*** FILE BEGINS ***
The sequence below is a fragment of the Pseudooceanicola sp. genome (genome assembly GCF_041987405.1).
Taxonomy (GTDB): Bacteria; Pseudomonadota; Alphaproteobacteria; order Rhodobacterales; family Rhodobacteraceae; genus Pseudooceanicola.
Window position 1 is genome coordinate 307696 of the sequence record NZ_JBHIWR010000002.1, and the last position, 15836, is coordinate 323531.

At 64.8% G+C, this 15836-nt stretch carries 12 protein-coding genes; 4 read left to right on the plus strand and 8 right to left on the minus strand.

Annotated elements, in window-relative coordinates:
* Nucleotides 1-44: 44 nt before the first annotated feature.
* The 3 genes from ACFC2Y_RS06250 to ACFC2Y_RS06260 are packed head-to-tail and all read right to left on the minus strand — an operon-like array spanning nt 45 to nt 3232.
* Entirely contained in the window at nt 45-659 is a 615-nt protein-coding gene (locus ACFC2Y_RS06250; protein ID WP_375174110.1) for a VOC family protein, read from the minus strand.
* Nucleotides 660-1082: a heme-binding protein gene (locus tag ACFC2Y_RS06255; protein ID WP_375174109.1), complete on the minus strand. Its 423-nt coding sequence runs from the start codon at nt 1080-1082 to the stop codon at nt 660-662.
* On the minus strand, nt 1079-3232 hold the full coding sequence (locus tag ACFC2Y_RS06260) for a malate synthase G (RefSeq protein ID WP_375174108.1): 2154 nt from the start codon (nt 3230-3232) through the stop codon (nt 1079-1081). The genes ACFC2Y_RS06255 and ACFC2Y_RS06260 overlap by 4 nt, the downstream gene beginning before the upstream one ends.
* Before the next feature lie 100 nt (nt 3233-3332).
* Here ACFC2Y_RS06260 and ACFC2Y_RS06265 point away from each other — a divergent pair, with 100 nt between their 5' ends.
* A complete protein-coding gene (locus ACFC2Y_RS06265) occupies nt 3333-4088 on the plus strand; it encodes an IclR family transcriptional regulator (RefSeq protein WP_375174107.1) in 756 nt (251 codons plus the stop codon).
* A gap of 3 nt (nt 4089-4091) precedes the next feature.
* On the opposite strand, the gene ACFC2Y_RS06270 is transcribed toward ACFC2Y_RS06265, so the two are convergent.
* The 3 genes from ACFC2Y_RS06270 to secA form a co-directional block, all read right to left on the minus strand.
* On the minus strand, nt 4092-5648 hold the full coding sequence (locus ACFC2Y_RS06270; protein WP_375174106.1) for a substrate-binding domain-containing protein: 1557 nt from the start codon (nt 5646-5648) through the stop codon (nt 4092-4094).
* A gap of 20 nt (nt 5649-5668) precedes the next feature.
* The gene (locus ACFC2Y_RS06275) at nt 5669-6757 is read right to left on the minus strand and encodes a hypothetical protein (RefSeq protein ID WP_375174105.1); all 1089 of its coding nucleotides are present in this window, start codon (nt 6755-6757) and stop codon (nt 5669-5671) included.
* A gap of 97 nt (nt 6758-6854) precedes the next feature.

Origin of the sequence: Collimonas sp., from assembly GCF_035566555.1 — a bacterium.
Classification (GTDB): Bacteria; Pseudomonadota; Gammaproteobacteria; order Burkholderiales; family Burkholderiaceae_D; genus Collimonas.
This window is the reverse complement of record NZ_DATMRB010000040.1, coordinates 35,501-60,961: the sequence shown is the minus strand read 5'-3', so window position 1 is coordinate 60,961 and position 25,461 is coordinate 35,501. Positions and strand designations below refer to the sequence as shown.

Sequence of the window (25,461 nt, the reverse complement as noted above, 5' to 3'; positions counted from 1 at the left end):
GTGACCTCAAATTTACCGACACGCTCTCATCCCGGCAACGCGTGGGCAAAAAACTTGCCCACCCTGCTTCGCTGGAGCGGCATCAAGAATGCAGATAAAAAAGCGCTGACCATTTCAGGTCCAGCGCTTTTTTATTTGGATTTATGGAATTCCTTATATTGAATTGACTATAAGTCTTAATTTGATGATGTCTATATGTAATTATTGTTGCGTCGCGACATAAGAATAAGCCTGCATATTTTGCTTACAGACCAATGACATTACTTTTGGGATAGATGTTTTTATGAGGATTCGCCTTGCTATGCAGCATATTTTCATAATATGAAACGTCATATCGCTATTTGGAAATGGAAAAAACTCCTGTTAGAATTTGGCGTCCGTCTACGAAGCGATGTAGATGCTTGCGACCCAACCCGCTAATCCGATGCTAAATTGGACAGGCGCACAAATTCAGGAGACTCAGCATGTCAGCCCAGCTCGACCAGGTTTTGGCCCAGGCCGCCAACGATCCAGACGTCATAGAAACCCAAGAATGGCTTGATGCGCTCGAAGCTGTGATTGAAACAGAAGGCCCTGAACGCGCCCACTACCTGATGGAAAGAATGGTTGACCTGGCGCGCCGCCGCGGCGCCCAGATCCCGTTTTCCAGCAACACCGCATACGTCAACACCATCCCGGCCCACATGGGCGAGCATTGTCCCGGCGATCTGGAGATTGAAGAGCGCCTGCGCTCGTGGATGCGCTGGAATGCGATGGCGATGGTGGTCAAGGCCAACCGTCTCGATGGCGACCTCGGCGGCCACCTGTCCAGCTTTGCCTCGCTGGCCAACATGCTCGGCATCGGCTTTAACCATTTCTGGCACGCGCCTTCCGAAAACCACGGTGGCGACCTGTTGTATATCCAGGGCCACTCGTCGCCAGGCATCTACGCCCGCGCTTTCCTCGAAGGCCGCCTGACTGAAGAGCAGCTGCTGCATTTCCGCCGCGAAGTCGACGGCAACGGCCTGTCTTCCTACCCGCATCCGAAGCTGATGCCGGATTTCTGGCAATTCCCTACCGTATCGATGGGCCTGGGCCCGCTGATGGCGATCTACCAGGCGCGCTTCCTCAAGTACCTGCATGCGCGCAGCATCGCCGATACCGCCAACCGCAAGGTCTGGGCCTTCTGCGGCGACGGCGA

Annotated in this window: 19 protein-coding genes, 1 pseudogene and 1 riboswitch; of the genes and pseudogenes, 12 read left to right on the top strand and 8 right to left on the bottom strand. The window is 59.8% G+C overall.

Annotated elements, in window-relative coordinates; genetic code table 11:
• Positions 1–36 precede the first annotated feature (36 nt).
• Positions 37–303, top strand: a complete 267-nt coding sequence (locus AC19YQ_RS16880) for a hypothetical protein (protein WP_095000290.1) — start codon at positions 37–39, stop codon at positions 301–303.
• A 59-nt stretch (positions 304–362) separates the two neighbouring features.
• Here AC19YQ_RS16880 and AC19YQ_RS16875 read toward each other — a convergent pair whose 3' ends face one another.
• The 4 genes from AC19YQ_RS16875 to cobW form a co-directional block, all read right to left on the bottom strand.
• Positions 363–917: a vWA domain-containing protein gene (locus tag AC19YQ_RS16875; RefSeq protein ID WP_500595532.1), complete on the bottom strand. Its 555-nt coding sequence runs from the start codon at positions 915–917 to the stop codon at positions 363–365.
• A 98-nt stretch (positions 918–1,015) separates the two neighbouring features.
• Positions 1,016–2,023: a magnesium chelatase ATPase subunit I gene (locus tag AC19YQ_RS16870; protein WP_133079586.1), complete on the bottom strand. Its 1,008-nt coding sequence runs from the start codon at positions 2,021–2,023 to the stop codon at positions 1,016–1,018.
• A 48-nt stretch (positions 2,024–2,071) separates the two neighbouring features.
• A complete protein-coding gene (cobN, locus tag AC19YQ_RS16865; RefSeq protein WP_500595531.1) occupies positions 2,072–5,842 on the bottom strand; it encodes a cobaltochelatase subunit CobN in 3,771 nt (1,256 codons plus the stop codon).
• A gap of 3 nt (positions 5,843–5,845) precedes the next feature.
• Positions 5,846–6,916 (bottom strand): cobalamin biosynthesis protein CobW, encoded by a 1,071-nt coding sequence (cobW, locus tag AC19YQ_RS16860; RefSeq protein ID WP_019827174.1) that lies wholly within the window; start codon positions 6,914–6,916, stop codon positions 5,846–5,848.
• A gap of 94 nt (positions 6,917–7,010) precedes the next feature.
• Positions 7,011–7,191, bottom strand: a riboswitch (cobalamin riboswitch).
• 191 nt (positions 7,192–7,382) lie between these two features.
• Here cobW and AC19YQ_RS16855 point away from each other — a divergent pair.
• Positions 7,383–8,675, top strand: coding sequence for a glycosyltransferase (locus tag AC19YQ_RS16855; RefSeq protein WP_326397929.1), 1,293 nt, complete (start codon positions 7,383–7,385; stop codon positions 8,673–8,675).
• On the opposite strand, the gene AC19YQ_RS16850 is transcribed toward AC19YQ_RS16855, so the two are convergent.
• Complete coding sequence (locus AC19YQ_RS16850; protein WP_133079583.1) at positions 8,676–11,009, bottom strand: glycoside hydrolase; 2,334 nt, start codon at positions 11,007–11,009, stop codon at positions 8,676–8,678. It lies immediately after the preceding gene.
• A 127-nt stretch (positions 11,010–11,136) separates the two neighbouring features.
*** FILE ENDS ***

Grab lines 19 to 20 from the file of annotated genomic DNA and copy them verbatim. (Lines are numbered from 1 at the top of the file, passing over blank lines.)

* The gene (locus ACFC2Y_RS06275) at nt 5669-6757 is read right to left on the minus strand and encodes a hypothetical protein (RefSeq protein ID WP_375174105.1); all 1089 of its coding nucleotides are present in this window, start codon (nt 6755-6757) and stop codon (nt 5669-5671) included.
* A gap of 97 nt (nt 6758-6854) precedes the next feature.